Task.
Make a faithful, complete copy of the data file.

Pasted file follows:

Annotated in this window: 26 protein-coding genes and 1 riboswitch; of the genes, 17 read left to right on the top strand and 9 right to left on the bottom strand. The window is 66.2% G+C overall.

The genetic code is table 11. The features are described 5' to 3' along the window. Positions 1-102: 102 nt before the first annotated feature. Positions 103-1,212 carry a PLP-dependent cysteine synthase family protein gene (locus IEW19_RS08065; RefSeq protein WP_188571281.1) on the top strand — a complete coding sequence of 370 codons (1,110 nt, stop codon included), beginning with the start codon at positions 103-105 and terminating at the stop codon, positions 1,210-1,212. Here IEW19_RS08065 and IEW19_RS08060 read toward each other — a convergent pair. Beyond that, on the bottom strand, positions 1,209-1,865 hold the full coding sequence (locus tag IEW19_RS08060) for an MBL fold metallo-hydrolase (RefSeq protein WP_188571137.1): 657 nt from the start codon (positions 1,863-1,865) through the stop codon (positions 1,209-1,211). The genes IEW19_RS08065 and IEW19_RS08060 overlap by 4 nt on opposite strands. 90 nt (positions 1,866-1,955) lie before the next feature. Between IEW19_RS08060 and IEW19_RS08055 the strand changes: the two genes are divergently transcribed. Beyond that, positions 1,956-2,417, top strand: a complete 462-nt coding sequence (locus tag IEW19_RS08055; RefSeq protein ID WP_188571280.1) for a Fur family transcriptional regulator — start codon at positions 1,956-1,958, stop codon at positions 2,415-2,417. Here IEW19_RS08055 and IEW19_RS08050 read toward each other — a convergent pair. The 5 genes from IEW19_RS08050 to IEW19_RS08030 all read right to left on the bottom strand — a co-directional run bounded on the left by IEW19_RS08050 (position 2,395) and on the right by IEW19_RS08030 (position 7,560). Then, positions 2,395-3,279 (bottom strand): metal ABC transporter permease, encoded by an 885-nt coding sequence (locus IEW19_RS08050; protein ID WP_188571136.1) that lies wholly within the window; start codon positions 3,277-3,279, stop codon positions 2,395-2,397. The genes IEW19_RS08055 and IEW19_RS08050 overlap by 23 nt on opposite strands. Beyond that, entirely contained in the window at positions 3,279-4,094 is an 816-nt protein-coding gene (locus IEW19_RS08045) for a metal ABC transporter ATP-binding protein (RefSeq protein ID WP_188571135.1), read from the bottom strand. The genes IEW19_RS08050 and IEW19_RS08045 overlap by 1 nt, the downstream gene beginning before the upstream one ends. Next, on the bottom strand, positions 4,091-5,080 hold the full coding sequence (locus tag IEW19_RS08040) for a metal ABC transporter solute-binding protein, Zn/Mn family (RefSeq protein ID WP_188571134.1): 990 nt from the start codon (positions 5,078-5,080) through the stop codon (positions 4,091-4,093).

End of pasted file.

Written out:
Annotated in this window: 26 protein-coding genes and 1 riboswitch; of the genes, 17 read left to right on the top strand and 9 right to left on the bottom strand. The window is 66.2% G+C overall.

The genetic code is table 11. The features are described 5' to 3' along the window. Positions 1-102: 102 nt before the first annotated feature. Positions 103-1,212 carry a PLP-dependent cysteine synthase family protein gene (locus IEW19_RS08065; RefSeq protein WP_188571281.1) on the top strand — a complete coding sequence of 370 codons (1,110 nt, stop codon included), beginning with the start codon at positions 103-105 and terminating at the stop codon, positions 1,210-1,212. Here IEW19_RS08065 and IEW19_RS08060 read toward each other — a convergent pair. Beyond that, on the bottom strand, positions 1,209-1,865 hold the full coding sequence (locus tag IEW19_RS08060) for an MBL fold metallo-hydrolase (RefSeq protein WP_188571137.1): 657 nt from the start codon (positions 1,863-1,865) through the stop codon (positions 1,209-1,211). The genes IEW19_RS08065 and IEW19_RS08060 overlap by 4 nt on opposite strands. 90 nt (positions 1,866-1,955) lie before the next feature. Between IEW19_RS08060 and IEW19_RS08055 the strand changes: the two genes are divergently transcribed. Beyond that, positions 1,956-2,417, top strand: a complete 462-nt coding sequence (locus tag IEW19_RS08055; RefSeq protein ID WP_188571280.1) for a Fur family transcriptional regulator — start codon at positions 1,956-1,958, stop codon at positions 2,415-2,417. Here IEW19_RS08055 and IEW19_RS08050 read toward each other — a convergent pair. The 5 genes from IEW19_RS08050 to IEW19_RS08030 all read right to left on the bottom strand — a co-directional run bounded on the left by IEW19_RS08050 (position 2,395) and on the right by IEW19_RS08030 (position 7,560). Then, positions 2,395-3,279 (bottom strand): metal ABC transporter permease, encoded by an 885-nt coding sequence (locus IEW19_RS08050; protein ID WP_188571136.1) that lies wholly within the window; start codon positions 3,277-3,279, stop codon positions 2,395-2,397. The genes IEW19_RS08055 and IEW19_RS08050 overlap by 23 nt on opposite strands. Beyond that, entirely contained in the window at positions 3,279-4,094 is an 816-nt protein-coding gene (locus IEW19_RS08045) for a metal ABC transporter ATP-binding protein (RefSeq protein ID WP_188571135.1), read from the bottom strand. The genes IEW19_RS08050 and IEW19_RS08045 overlap by 1 nt, the downstream gene beginning before the upstream one ends. Next, on the bottom strand, positions 4,091-5,080 hold the full coding sequence (locus tag IEW19_RS08040) for a metal ABC transporter solute-binding protein, Zn/Mn family (RefSeq protein ID WP_188571134.1): 990 nt from the start codon (positions 5,078-5,080) through the stop codon (positions 4,091-4,093).